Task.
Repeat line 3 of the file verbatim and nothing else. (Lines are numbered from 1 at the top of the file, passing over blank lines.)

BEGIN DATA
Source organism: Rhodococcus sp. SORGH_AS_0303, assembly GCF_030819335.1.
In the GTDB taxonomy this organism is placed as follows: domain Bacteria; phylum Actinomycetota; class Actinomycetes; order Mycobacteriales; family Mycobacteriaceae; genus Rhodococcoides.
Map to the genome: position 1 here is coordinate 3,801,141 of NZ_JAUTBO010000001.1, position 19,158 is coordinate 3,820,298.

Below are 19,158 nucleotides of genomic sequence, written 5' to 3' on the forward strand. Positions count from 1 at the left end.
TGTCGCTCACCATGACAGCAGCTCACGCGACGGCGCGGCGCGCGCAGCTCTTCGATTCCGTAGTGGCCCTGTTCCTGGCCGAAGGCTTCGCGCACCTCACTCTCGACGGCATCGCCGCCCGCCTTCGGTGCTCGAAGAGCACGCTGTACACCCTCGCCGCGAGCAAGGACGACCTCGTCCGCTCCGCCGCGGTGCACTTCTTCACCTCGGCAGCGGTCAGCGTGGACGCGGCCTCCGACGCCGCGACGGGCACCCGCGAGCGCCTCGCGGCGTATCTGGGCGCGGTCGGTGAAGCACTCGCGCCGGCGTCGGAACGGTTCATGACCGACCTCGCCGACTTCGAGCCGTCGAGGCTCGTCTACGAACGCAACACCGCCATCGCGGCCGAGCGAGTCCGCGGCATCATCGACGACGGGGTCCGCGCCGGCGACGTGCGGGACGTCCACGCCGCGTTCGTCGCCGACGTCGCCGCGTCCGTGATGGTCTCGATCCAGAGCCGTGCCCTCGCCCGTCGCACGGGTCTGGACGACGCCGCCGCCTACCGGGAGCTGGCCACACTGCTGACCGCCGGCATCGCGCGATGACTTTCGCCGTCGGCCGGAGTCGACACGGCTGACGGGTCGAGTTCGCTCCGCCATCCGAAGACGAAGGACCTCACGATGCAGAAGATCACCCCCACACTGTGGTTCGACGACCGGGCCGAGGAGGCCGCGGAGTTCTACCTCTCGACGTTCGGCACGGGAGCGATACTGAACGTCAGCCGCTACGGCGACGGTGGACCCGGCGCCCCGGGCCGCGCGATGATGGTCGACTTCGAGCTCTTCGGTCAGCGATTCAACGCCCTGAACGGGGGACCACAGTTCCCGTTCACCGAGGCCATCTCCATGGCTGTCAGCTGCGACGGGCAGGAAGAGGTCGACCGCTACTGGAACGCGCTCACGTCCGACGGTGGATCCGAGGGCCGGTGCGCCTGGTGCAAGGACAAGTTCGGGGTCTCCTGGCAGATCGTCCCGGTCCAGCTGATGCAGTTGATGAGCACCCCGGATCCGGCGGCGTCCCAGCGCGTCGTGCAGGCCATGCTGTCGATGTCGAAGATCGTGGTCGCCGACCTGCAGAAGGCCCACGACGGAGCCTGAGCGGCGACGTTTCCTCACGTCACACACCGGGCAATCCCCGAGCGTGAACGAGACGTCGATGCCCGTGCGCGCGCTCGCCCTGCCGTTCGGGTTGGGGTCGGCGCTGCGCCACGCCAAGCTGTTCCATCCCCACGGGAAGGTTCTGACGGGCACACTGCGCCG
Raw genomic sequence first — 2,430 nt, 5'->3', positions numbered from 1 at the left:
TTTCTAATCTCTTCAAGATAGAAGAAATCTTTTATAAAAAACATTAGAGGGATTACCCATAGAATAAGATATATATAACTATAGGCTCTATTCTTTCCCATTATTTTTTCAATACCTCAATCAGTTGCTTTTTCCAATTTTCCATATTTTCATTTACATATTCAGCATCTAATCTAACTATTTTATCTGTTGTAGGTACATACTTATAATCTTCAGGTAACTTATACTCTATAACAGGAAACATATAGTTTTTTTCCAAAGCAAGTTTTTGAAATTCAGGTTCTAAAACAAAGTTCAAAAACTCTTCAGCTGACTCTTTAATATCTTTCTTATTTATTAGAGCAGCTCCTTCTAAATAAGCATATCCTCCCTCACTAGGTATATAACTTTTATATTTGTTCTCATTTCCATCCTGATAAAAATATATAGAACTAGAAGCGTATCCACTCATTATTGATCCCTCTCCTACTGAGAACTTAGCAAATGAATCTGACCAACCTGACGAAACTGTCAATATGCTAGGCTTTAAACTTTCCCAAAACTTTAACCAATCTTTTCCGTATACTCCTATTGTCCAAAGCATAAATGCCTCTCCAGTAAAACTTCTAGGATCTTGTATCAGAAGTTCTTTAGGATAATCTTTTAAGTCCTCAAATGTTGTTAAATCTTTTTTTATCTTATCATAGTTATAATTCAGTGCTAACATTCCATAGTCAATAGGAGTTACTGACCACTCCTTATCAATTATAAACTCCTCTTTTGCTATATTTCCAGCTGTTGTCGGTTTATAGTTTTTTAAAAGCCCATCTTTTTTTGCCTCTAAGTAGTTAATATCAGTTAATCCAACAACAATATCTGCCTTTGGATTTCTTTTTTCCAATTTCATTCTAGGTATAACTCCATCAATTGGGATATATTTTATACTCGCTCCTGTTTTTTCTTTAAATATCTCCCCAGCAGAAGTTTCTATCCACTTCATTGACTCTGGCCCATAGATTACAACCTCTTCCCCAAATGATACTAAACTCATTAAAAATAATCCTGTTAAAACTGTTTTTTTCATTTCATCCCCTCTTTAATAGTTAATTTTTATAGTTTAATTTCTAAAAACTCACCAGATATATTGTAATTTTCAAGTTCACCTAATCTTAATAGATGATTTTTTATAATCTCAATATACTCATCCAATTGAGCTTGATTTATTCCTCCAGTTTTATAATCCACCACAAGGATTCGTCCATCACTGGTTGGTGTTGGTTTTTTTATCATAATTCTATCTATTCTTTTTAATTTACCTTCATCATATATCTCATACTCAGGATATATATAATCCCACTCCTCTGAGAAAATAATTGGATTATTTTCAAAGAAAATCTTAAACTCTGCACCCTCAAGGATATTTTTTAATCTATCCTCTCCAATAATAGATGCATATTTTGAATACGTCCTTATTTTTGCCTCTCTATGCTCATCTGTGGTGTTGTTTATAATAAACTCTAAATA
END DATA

Map to the genome: position 1 here is coordinate 3,801,141 of NZ_JAUTBO010000001.1, position 19,158 is coordinate 3,820,298.